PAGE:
“This ain’t a cemetary, Jake,” sighed Charlie. “Never was. That’s just a big box somebody left behind when these pipes were first laid. I doubt there’s anything in it but worthless, rusty tools.”

“Or pirate treasure!” said one of the workers. He was a boisterous man, with a bushy mustache and a fan of red whiskers sprouting from his chin. A strip of tape across the front of his hard hat identified him as Kimball. When he spoke, he held everyone’s rapt attention, including Dolyn’s.

“Look at the markings carved on it, like some kinda hieroglyphics. That ain’t no plumber’s toolbox.”


“So, Blackbeard himself use to sail the Chesapeake Bay,” Kimball went on. “William Kidd, too.”

Another worker, this one holding a pickaxe over his shoulder, said, “I thought William Kidd was an outlaw in the Old West.”

“That’s Billy the Kid,” said Kimball, good-naturedly smacking his friend with the back of his hand. “I’m talking about William Kidd, with two Ds.”


  1. Hi Joe,

    I find it immediately interesting that Dolyn needs the noise! It's super compelling.

    But I do get a little confused about which noise Dolyn likes, and the transition between the noise she hears, and the transition between the flashback. Can you smooth that out a bit more?

    I have some questions about authentic YA voice, in particular in places like this: "as the road crew got off their collective asses and did something to earn their union-negotiated wages". To me, this really doesn't sound like a teen, phrasing wise, or word choice wise. I know you have a 3rd Person Narrator here, but, I'm still thinking a bit more teen cadence would help here.

    I also want a better sense of time in the first 5 pages: are we in the future? is this an alternate version of Baltimore? I’m not sure how to make this clearer, but I trust, if you agree with me, you’ll figure it out!

    And again, when the construction workers uncover the box, I’m into super compelling mode! They talk like construction workers: the dialogue is spot on. But can we get Dolyn involved somehow, in a slightly more active role?

    I also really love where your first 5 pages end.

    Looking forward to your revision!


  2. A girl sitting in the midst of a construction site trying to read is really interesting. I'd like to know more about Dolyn. I was having a hard time getting my head around why she was there early on and then I came to this part:
    "Without the ratcheting squall of chisel hammering into pavement, Dolyn couldn’t concentrate.

    Without one impossibly loud noise quelling echoes of life In The Big, Bad City, she might just go mad."

    I wonder if you could even move this up some to clarify earlier. It would make it more clear why jackhammers were okay but not traffic noise.

    I'm interested in the fact that Dolyn's hearing sounds from protests that happened a year ago, and it seems like that is what she was hoping to get rid of with the sound of the jackhammer. But I wonder why she's hearing these sounds from the past. Was she involved in the protests? Was someone she loves hurt during the protests? Is this connection somehow to her goal or the problem she will face in the story? It might be worth slowing down for some more insight into this.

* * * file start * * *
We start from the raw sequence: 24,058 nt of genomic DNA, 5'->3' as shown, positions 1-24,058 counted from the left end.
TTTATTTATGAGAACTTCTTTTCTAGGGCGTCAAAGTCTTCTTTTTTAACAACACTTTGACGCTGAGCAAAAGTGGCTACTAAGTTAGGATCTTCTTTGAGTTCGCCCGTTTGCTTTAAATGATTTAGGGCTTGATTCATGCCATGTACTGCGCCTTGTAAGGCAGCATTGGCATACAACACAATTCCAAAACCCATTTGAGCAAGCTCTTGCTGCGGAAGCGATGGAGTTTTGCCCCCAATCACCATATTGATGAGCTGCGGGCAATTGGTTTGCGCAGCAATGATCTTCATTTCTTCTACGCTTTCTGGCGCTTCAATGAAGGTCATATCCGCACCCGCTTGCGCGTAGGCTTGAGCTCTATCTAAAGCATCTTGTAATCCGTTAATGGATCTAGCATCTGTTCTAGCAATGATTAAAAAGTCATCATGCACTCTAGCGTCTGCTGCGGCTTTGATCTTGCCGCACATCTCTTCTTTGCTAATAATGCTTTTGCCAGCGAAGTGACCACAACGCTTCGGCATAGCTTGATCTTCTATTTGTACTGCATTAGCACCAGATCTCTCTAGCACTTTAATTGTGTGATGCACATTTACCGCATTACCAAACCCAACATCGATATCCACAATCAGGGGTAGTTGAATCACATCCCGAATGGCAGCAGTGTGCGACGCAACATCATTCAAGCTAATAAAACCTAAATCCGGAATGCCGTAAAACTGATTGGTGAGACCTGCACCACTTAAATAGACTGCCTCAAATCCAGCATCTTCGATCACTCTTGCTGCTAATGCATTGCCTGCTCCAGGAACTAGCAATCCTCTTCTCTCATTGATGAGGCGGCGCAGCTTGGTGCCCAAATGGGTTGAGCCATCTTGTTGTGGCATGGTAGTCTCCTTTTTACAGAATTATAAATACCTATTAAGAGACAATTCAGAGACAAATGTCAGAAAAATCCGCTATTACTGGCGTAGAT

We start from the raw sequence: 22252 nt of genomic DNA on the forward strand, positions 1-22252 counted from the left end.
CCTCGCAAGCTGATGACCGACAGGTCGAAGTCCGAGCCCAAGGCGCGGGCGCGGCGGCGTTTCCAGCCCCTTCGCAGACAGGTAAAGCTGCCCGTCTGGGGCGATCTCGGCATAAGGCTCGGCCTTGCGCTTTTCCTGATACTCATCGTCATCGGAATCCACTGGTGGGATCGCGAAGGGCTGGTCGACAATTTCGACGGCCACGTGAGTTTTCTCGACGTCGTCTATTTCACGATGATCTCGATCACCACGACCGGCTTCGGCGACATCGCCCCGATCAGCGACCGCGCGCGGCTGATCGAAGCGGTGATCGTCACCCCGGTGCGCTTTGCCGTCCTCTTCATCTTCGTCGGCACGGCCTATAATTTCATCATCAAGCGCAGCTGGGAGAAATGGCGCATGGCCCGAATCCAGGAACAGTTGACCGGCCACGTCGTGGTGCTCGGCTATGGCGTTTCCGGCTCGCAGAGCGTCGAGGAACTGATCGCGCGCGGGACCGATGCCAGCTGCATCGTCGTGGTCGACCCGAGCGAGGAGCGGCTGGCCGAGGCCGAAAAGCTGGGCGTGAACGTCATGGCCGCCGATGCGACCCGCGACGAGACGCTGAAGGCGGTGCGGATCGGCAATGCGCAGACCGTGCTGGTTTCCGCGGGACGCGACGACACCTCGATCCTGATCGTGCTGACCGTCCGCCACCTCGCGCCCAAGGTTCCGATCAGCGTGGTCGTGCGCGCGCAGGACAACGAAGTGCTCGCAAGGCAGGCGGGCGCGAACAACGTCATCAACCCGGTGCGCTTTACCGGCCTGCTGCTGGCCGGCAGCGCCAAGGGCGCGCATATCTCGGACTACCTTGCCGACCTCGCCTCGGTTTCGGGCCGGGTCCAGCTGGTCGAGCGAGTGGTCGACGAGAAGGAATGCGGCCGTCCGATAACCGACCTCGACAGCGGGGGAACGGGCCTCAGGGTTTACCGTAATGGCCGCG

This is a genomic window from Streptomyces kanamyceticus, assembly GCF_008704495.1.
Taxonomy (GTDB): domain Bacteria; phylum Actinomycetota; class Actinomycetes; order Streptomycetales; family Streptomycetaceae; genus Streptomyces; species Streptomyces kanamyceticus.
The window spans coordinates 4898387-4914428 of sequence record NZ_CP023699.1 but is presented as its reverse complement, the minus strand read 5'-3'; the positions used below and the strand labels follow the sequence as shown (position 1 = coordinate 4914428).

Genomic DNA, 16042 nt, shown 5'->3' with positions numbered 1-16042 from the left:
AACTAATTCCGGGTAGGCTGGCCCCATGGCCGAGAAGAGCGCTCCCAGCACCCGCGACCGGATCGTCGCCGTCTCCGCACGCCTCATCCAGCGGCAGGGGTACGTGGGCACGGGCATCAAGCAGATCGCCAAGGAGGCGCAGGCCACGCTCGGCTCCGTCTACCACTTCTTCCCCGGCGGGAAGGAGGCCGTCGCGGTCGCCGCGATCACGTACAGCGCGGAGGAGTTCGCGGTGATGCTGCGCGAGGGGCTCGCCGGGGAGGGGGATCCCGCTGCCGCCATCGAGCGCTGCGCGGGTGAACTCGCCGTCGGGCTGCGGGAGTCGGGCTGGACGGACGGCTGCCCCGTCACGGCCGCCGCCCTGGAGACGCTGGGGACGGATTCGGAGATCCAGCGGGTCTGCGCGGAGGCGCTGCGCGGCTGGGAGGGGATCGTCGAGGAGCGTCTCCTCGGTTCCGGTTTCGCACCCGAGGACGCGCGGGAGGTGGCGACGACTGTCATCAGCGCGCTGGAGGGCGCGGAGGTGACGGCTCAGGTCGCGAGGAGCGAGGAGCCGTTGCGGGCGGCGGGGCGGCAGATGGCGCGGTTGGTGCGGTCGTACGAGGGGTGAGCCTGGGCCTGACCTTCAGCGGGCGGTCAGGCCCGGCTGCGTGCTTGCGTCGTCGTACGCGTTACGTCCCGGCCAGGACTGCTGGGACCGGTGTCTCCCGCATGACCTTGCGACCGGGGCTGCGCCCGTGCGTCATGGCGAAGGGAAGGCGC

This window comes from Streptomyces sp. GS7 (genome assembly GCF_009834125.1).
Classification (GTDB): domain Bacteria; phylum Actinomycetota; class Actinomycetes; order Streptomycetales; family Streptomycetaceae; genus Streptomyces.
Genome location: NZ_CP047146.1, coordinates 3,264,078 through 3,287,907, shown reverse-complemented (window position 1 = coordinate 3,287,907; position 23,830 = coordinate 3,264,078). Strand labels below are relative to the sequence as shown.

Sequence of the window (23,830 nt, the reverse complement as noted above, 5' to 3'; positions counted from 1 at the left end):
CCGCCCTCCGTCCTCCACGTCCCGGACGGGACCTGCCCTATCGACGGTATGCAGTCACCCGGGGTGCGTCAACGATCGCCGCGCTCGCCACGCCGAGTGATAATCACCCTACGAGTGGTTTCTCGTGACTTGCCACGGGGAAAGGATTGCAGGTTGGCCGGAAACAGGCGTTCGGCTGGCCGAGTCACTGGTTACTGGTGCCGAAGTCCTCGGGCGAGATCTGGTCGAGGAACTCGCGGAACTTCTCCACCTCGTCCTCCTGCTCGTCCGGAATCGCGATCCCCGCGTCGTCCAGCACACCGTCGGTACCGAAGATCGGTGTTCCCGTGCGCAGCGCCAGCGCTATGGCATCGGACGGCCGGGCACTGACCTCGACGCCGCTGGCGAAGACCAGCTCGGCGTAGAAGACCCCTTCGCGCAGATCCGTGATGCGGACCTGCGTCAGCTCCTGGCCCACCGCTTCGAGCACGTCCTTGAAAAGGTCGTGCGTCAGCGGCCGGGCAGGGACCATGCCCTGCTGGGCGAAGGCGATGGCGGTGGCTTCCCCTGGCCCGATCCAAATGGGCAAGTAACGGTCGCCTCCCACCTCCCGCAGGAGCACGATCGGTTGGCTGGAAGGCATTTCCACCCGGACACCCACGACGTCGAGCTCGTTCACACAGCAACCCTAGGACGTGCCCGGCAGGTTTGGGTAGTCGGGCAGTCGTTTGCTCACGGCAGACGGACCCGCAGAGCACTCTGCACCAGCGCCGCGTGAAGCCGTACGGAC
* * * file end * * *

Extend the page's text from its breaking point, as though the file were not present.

Then the scene moves on to the possible coffin of Blackbeard. Another really interesting topic. But adding to the complexity of what the reader is trying to absorb. I feel like there is so much going on that I'm missing who Dolyn is and why I want to follow her through a story.

    You've got so much great material here. Would it be possible to slow down a little and focus in on Dolyn so we can see a bit more of her in these pages? I know first pages are supposed to move fast, but they are moving so fast, I'm not sure what I should be focused on.

    I'm looking forward to reading again!

  3. Hi Joe,

    I agree with the other comments here--your pacing is quick and compelling, and your readers are left wanting more.

    I'm struggling a little with understanding the setting: it has a futuristic feeling, but also the Old West references. It seems like this will become clearer. Not certain if you need to have the world building unfold a little more in these first few pages or not...

    Can't wait to see what's next.


  4. Hi Joe,

    Hooray, pirates! I love a good pirate story :) I'm certainly intrigued by the end of these pages.

    I echo the previous comments. I would like to know a little more about Dolyn -- I get that she needs the noise of the construction site to focus, but I was wondering if she's hiding from something, as well. Is she ditching school? Chores? Why is she there?

    I admit I was a little put off by the way she addressed the construction workers. Who is she to tell them to get back to work? Also, since she can hear their conversations/talk to them, I got the impression that she was in the construction site (as opposed to just next to it), so I did wonder how the workers are OK with a girl just sitting there. That seems like it violates some sort of safety code :)

    Looking forward to seeing the revision!


  5. Hey Joe,

    Dolyn is such a great name for a character! Love it. Let’s get to this. I'm going to have to comment in two parts. Don't get scared. This was really a great entry.

    Part one:

    After reading this, I have loads of questions about Dolyn, and I’ll address them as we go along.

    This is, number one, a horror story, which I love. YA horror is one of my fav genres. With that said, I’m not picking up any horror elements in these first five pages. Aside from needing noise to block out some mysterious other noises, Dolyn seems normal. I’m not getting any forewarning chills or creepiness, which a reader expects when breaking into a new horror story. Really look at what you have here and see where you can add some small taste of horror. It doesn’t have to be much, just enough to show the reader they’ve picked up the right book.

    When the work stops, I expect it’s jarring to Dolyn’s ears. I think that’s where you need to concentrate your narrative at this point and forget about the other screeching and horn blasting going on. Once the quiet overtakes her, you can bring in what she is hearing—things no normal human should be able to hear—the cacophony of human daily life.